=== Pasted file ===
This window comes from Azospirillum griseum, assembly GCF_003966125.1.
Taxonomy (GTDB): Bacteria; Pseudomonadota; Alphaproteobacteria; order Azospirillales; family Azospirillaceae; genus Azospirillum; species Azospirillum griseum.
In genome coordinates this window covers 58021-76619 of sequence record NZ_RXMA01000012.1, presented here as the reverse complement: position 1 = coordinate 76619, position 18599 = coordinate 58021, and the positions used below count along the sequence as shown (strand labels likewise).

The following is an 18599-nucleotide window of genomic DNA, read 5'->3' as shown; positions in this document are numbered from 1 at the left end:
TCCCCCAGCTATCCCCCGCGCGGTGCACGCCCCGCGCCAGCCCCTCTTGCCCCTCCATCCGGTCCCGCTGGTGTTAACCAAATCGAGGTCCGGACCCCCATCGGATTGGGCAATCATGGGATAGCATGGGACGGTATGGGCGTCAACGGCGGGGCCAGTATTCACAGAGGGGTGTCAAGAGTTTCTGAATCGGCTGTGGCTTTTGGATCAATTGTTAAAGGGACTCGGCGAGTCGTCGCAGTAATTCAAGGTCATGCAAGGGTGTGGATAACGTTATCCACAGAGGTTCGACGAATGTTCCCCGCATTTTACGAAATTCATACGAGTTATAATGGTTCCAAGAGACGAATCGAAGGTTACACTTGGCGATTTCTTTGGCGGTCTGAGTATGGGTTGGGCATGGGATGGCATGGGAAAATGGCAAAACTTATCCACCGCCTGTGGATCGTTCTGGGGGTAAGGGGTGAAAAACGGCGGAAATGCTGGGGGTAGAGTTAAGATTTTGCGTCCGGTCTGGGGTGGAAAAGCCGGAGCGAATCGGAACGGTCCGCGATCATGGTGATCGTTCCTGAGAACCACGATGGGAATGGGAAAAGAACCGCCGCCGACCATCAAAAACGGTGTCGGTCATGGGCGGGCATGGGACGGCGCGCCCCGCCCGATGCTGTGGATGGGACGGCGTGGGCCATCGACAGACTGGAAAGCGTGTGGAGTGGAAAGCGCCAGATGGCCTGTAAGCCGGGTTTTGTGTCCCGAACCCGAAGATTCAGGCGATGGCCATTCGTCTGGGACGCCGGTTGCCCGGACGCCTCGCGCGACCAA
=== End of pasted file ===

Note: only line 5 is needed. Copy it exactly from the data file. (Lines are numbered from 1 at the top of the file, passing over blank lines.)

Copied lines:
TCCCCCAGCTATCCCCCGCGCGGTGCACGCCCCGCGCCAGCCCCTCTTGCCCCTCCATCCGGTCCCGCTGGTGTTAACCAAATCGAGGTCCGGACCCCCATCGGATTGGGCAATCATGGGATAGCATGGGACGGTATGGGCGTCAACGGCGGGGCCAGTATTCACAGAGGGGTGTCAAGAGTTTCTGAATCGGCTGTGGCTTTTGGATCAATTGTTAAAGGGACTCGGCGAGTCGTCGCAGTAATTCAAGGTCATGCAAGGGTGTGGATAACGTTATCCACAGAGGTTCGACGAATGTTCCCCGCATTTTACGAAATTCATACGAGTTATAATGGTTCCAAGAGACGAATCGAAGGTTACACTTGGCGATTTCTTTGGCGGTCTGAGTATGGGTTGGGCATGGGATGGCATGGGAAAATGGCAAAACTTATCCACCGCCTGTGGATCGTTCTGGGGGTAAGGGGTGAAAAACGGCGGAAATGCTGGGGGTAGAGTTAAGATTTTGCGTCCGGTCTGGGGTGGAAAAGCCGGAGCGAATCGGAACGGTCCGCGATCATGGTGATCGTTCCTGAGAACCACGATGGGAATGGGAAAAGAACCGCCGCCGACCATCAAAAACGGTGTCGGTCATGGGCGGGCATGGGACGGCGCGCCCCGCCCGATGCTGTGGATGGGACGGCGTGGGCCATCGACAGACTGGAAAGCGTGTGGAGTGGAAAGCGCCAGATGGCCTGTAAGCCGGGTTTTGTGTCCCGAACCCGAAGATTCAGGCGATGGCCATTCGTCTGGGACGCCGGTTGCCCGGACGCCTCGCGCGACCAA